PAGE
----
Seismologists use SF skyscraper to study quakes


The glistening glass and white concrete are the epitome of modern. But what's underneath exists because of what happened more than a century ago.

"If you were standing right here on Rincon Hill in 1906, you would've seen a city in rubble," California Department of Conservation Director Mark Nechodom said.

That great earthquake began a movement in engineering to design a building meant to stand up to violent shaking.

One Rincon Hill is one such building.

"The One Rincon Hill building has one of the most structurally advanced designs of any building in the United States," California Geological Survey spokesperson John Parrish said.

Sitting in a concrete box, and reinforced by a metal substructure, the tower is an early example of what's called performance-based engineering. Tucked away in corners and closets and connected by two and a half miles of cable, accelerometers will silently measure the shaking whenever an earthquake occurs.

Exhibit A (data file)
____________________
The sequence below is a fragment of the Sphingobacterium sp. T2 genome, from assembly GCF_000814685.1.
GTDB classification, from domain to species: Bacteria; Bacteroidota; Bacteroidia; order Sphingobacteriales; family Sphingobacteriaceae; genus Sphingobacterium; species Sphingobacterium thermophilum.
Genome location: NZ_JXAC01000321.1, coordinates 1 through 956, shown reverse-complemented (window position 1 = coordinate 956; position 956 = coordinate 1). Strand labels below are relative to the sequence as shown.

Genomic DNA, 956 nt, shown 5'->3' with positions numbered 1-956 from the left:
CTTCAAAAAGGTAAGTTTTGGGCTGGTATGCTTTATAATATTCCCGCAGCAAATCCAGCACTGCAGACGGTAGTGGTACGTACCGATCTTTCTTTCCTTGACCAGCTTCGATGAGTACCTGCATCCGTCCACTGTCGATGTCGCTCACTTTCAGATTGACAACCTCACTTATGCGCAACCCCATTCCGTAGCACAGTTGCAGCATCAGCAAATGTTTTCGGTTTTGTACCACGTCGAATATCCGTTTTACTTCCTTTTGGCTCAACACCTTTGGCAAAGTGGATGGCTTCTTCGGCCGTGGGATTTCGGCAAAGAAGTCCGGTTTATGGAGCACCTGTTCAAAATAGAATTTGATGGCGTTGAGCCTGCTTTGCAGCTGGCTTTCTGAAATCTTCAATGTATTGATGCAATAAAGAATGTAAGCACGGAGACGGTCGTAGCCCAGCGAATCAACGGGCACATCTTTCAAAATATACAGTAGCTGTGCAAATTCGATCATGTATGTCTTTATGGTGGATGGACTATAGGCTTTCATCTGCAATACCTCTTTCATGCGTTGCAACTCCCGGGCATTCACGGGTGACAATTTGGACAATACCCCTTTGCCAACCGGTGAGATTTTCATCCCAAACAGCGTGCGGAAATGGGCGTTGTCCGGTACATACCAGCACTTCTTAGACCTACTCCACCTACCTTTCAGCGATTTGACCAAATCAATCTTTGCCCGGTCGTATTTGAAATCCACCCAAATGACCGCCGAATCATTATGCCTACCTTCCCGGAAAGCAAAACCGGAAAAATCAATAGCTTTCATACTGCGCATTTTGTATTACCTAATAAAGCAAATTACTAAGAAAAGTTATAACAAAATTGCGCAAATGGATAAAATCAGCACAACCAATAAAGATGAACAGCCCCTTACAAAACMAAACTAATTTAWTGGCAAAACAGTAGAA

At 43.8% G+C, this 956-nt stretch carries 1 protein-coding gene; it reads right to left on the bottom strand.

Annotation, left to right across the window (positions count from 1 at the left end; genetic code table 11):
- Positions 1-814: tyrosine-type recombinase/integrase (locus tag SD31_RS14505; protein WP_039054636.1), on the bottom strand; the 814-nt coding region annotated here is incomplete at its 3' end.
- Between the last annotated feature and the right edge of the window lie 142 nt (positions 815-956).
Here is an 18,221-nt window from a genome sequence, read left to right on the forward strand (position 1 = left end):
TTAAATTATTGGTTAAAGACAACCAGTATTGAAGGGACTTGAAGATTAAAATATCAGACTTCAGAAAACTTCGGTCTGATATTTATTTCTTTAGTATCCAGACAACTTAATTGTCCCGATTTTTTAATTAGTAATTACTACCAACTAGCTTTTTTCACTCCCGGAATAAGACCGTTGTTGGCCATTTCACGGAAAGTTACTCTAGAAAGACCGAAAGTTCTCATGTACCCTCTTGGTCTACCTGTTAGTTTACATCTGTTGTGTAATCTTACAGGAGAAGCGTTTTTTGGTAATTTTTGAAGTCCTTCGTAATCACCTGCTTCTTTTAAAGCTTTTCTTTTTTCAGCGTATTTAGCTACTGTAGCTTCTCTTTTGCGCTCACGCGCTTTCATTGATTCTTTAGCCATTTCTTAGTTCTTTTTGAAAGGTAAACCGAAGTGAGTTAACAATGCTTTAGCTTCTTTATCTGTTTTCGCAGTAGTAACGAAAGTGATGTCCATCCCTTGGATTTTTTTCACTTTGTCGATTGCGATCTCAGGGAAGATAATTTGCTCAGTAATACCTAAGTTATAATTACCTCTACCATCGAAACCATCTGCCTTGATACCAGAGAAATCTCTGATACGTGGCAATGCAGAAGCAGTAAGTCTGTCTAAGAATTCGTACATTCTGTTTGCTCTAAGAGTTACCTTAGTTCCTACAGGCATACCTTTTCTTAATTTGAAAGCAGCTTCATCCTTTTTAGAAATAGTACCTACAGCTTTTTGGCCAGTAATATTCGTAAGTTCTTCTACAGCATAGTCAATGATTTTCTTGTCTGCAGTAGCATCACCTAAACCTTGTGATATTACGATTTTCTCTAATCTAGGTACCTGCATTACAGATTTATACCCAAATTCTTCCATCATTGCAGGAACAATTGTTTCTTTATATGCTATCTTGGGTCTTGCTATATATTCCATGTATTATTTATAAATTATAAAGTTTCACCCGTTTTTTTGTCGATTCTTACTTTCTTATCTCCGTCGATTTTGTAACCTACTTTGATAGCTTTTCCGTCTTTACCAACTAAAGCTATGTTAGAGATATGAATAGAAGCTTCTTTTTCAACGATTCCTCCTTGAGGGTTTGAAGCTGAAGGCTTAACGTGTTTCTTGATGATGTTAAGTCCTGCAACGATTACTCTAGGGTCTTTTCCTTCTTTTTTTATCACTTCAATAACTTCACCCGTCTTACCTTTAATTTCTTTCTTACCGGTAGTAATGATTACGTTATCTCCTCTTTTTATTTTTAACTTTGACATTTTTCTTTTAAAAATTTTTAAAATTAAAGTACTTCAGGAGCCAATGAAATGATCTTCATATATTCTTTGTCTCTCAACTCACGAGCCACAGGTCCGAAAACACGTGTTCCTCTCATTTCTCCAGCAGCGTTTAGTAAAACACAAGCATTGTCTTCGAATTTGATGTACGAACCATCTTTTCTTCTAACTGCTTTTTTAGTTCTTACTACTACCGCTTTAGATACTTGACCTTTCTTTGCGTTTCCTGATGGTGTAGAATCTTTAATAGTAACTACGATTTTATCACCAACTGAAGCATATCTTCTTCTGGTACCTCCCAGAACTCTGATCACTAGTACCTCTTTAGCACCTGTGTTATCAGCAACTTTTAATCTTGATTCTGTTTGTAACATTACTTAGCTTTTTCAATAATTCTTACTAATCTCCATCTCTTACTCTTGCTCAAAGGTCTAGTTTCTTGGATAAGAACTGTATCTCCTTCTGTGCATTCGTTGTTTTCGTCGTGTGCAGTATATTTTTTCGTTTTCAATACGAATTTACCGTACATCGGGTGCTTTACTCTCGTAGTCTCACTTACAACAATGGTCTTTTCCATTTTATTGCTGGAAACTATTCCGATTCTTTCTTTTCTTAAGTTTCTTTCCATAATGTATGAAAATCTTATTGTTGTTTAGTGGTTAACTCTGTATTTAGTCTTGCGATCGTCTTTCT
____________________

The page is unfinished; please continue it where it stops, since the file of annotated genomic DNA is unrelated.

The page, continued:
"The system is up and running, and already taking the building's pulse," Parrish said.

The sensors are mounted in boxes, each with two accelerometers -- one for vertical movement and one for horizontal movement.

"It shows that at the roof, it's moving about nearly one thousandth of an inch, so you can see that's really high precision information we're getting," California Geological Survey spokesperson Tony Shakal said.

There are 72 accelerometers, placed at different corners, on different floors of the 64-story building. They will let scientists create a 3-D model of exactly how the building sways and flexes during a major seismic event.

"In an earthquake, actually the building will have S-like motion and then you need more sensors to track that S-like motion," Parrish said.

That data will advance the science of building skyscrapers.

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